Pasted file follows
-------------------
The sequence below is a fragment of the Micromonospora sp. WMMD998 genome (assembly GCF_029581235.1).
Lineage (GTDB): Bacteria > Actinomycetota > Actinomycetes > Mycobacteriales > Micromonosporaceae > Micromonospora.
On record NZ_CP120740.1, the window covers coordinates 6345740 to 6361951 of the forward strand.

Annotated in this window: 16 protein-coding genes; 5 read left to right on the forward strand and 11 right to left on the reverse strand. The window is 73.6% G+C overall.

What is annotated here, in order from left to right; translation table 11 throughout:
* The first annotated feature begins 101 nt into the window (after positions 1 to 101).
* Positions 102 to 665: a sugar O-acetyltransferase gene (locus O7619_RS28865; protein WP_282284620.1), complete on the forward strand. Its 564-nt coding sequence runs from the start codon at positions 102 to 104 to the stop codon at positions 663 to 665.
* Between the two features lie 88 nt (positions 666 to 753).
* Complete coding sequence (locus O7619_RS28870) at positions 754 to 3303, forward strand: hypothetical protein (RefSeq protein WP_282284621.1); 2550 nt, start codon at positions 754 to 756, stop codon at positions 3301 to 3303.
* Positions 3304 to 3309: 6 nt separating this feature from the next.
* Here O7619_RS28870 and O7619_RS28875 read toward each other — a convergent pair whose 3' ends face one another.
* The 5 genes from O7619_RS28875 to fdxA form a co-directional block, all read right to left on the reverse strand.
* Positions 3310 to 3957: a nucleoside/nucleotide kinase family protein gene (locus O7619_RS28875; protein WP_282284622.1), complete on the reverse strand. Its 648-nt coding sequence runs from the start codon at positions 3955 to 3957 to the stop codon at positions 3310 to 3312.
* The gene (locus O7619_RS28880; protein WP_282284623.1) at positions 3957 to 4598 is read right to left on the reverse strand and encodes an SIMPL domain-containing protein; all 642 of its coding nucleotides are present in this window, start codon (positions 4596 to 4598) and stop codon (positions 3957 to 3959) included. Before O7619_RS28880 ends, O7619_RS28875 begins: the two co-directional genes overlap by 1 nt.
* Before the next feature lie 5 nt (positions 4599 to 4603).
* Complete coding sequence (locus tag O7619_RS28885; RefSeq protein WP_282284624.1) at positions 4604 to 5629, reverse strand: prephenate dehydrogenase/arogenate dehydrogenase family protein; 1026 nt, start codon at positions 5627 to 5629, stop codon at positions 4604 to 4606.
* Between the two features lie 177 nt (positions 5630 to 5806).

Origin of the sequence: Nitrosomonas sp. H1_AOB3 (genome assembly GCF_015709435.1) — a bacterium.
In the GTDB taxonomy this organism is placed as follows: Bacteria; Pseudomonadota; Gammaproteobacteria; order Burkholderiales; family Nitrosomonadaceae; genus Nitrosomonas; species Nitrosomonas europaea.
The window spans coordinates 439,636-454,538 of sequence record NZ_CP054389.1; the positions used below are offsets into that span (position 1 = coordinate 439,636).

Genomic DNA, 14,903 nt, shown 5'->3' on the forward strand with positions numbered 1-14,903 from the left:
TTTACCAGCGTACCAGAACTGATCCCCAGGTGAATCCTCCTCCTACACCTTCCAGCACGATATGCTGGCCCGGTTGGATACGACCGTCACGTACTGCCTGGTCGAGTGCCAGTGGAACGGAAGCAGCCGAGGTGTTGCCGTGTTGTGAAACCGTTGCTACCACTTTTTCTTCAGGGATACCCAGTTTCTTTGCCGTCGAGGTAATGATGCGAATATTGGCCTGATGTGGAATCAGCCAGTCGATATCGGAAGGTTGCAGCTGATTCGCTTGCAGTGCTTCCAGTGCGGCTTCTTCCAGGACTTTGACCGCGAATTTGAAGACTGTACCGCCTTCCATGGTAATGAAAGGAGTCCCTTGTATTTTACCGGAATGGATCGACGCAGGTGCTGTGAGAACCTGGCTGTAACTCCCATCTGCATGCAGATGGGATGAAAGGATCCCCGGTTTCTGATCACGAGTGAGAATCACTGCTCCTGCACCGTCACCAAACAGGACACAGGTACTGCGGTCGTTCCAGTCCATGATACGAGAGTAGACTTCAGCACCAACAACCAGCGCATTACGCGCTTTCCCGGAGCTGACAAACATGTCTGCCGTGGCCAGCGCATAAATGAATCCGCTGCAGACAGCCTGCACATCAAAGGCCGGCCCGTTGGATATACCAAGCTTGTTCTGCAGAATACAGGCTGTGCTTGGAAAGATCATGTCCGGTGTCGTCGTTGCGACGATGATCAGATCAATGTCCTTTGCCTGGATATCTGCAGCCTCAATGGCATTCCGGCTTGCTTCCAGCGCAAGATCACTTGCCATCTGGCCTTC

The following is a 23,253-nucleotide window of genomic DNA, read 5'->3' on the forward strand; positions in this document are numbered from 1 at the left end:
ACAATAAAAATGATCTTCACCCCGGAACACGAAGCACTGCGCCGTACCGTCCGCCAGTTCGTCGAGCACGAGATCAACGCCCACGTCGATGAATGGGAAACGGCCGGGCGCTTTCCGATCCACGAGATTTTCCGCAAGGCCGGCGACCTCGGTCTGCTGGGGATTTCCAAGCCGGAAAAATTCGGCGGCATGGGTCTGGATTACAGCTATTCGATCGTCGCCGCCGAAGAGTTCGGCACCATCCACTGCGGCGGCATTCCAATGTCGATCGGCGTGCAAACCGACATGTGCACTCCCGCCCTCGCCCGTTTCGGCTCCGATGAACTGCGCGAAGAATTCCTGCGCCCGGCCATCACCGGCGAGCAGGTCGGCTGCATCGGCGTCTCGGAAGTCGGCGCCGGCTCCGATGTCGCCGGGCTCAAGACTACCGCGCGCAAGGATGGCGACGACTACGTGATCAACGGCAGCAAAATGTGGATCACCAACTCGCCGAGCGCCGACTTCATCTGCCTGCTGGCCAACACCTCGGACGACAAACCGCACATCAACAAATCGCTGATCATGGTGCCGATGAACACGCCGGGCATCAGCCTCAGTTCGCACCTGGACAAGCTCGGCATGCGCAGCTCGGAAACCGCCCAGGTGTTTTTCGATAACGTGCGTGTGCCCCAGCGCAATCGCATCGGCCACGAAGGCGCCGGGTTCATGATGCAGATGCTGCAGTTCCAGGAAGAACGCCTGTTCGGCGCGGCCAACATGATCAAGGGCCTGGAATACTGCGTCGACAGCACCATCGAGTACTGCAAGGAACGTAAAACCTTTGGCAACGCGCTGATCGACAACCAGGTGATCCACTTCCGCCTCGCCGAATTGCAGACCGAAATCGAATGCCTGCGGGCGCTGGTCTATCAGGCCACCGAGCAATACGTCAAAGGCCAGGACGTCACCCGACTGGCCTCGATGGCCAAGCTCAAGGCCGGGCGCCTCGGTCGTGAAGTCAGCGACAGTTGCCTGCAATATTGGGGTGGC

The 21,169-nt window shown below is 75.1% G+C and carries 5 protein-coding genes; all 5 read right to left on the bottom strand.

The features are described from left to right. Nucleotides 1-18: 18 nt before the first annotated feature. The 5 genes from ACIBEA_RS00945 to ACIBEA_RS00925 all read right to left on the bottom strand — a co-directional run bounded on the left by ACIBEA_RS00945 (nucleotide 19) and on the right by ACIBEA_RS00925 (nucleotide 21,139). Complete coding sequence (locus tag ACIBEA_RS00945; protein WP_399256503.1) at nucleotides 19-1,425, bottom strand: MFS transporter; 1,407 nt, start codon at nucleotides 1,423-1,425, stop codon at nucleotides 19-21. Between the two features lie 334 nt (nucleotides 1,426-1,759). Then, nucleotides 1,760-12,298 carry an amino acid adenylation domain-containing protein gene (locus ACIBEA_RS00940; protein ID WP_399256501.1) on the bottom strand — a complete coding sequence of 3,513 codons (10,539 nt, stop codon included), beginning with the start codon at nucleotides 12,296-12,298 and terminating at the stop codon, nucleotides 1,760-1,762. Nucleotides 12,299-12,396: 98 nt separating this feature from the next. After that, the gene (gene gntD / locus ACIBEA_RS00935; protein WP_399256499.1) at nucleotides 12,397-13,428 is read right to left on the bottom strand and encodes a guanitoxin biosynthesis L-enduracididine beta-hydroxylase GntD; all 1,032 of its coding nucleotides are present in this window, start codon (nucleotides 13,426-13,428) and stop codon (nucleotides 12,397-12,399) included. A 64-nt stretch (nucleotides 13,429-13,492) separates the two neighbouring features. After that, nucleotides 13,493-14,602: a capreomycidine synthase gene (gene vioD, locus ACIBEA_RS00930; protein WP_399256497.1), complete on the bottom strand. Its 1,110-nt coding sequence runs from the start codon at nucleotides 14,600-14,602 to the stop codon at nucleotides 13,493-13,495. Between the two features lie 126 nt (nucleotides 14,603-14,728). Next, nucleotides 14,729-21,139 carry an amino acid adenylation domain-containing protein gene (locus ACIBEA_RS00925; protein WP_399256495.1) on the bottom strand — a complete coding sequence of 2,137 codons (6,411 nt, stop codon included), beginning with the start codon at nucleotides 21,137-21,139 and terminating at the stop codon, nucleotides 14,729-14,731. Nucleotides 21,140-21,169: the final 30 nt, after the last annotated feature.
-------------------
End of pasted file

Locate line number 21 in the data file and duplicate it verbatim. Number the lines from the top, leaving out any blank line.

Genomic DNA, 14,903 nt, shown 5'->3' on the forward strand with positions numbered 1-14,903 from the left: